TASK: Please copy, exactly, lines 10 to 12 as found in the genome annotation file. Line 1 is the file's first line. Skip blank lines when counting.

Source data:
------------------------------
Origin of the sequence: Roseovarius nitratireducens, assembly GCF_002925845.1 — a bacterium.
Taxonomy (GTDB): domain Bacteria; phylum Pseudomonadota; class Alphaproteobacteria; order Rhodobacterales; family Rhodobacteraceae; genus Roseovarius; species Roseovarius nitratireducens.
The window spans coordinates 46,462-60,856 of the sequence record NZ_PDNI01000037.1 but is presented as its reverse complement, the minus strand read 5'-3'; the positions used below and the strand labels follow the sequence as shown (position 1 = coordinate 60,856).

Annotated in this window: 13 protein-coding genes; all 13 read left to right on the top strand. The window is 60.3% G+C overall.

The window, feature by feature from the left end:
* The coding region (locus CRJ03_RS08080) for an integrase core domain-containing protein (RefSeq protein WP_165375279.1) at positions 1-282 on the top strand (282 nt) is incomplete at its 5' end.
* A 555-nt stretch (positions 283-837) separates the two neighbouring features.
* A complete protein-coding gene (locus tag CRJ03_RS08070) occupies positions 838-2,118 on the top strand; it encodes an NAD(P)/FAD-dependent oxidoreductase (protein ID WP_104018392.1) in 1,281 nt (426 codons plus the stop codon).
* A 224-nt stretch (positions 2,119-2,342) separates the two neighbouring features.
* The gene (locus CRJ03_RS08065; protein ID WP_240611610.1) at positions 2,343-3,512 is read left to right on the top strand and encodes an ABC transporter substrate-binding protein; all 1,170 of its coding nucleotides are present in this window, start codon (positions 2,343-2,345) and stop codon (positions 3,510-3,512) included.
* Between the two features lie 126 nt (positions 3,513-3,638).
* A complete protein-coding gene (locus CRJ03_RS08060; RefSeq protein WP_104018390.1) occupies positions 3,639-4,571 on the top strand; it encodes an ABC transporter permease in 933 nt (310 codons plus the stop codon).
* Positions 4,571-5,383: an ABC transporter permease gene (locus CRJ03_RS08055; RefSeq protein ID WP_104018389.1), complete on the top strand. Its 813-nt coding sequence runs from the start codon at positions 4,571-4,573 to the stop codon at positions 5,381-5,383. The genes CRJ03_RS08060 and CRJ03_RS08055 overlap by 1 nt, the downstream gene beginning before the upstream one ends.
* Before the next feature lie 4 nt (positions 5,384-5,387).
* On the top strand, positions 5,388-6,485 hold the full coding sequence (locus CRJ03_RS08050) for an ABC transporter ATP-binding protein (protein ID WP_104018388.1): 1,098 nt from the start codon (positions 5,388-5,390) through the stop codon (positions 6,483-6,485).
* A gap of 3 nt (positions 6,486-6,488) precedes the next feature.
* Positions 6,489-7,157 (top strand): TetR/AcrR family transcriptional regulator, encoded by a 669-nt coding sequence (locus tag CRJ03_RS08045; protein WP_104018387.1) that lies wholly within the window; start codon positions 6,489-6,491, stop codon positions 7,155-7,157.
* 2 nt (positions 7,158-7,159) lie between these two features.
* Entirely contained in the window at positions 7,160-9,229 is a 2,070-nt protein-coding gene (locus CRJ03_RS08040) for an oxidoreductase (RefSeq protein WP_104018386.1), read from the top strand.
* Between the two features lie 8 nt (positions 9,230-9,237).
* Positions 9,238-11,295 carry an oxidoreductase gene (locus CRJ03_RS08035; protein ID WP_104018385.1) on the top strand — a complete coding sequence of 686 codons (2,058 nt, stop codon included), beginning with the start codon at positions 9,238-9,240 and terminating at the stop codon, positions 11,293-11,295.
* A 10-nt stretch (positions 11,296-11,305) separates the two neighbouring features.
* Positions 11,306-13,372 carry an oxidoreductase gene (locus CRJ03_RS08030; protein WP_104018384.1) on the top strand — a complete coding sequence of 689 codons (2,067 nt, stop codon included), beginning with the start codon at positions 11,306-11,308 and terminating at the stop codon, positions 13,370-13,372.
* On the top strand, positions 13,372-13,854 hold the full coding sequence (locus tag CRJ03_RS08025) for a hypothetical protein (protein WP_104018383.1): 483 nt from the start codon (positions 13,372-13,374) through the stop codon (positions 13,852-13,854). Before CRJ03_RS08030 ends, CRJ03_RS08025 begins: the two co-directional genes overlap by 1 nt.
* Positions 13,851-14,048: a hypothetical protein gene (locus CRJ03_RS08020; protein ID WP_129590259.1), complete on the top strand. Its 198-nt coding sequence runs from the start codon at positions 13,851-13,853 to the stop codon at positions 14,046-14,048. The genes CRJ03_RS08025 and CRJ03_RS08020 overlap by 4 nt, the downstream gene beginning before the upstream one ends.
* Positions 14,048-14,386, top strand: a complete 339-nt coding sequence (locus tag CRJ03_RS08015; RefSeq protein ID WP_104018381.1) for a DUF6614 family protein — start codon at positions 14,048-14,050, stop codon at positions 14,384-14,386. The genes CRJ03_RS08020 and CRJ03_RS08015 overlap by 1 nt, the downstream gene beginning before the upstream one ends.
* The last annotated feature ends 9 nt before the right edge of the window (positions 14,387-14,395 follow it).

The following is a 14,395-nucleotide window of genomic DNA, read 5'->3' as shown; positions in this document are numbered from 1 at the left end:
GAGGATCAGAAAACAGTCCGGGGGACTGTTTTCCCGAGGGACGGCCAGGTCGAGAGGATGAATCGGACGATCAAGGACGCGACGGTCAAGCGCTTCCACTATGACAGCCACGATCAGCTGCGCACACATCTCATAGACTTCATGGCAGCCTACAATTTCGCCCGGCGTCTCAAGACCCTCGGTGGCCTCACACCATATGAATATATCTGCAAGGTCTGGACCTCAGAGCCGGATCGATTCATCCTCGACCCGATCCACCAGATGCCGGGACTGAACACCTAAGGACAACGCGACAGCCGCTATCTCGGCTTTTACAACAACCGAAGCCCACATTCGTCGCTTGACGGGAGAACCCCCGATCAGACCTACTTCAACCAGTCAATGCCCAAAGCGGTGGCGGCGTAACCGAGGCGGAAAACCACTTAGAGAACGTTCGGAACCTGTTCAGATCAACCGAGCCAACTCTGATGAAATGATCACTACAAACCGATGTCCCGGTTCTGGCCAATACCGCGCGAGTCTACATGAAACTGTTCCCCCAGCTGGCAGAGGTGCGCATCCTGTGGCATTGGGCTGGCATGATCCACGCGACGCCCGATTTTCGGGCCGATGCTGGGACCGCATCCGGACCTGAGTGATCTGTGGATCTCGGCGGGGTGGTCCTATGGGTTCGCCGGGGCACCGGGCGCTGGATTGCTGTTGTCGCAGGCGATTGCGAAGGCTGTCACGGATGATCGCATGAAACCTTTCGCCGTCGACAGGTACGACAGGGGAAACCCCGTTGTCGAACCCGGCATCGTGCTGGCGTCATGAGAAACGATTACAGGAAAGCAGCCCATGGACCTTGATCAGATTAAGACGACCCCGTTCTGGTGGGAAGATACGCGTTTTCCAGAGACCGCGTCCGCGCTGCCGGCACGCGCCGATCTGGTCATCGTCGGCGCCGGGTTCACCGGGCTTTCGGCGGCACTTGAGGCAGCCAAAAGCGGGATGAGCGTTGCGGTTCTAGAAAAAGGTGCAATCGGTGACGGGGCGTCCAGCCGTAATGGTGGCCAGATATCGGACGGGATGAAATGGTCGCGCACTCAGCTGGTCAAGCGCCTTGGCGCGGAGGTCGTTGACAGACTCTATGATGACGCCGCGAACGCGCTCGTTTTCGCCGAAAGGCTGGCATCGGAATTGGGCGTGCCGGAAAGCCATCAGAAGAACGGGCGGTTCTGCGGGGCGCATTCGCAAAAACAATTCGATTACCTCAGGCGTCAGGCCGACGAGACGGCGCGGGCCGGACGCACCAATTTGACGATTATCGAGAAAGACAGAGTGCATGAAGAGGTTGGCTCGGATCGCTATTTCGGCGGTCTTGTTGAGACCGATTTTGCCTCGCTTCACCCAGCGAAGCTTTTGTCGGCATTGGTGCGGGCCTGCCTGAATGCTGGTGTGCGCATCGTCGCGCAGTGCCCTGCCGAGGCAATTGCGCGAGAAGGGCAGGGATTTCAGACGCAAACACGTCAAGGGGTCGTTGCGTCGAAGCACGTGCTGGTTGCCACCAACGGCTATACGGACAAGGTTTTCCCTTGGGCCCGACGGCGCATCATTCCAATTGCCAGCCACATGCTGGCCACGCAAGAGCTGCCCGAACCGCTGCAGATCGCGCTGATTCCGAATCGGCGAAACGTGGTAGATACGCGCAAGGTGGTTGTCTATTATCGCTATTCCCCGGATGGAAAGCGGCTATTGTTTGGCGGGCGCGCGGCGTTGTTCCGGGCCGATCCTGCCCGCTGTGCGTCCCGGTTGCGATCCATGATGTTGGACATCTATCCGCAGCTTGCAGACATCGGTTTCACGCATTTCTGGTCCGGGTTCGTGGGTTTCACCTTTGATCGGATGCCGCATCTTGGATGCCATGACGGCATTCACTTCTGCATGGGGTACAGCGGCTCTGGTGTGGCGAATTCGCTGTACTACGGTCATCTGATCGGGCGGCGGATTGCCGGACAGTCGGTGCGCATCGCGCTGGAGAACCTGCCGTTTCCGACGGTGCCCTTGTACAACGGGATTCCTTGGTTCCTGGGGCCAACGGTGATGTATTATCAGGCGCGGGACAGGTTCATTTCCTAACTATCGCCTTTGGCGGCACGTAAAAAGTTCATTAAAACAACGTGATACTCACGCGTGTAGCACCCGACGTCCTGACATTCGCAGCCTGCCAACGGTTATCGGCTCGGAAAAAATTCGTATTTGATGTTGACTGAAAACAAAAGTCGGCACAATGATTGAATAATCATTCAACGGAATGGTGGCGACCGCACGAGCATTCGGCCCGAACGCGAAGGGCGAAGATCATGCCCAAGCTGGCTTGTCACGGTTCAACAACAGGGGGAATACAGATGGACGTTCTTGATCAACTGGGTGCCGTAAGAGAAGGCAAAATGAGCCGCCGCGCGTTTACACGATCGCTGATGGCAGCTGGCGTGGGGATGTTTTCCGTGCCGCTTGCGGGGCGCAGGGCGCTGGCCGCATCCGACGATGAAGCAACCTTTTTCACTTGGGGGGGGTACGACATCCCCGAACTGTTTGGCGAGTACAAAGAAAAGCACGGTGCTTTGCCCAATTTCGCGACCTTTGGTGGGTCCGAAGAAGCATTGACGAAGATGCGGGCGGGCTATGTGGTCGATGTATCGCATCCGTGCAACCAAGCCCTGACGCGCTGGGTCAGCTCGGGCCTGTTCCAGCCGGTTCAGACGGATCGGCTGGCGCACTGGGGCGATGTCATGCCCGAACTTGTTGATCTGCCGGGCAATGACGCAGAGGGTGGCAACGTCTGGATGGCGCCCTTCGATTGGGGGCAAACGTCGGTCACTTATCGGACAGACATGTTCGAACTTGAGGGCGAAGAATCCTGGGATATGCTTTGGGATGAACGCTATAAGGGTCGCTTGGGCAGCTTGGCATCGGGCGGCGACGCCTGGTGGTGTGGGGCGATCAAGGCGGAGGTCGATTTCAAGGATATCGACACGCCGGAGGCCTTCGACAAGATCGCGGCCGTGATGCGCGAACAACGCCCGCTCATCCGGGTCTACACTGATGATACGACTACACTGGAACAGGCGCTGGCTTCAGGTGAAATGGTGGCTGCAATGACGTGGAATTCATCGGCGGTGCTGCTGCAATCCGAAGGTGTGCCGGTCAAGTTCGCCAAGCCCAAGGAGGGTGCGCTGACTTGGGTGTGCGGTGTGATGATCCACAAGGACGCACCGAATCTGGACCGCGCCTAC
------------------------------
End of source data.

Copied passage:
* The gene (locus CRJ03_RS08065; protein ID WP_240611610.1) at positions 2,343-3,512 is read left to right on the top strand and encodes an ABC transporter substrate-binding protein; all 1,170 of its coding nucleotides are present in this window, start codon (positions 2,343-2,345) and stop codon (positions 3,510-3,512) included.
* Between the two features lie 126 nt (positions 3,513-3,638).
* A complete protein-coding gene (locus CRJ03_RS08060; RefSeq protein WP_104018390.1) occupies positions 3,639-4,571 on the top strand; it encodes an ABC transporter permease in 933 nt (310 codons plus the stop codon).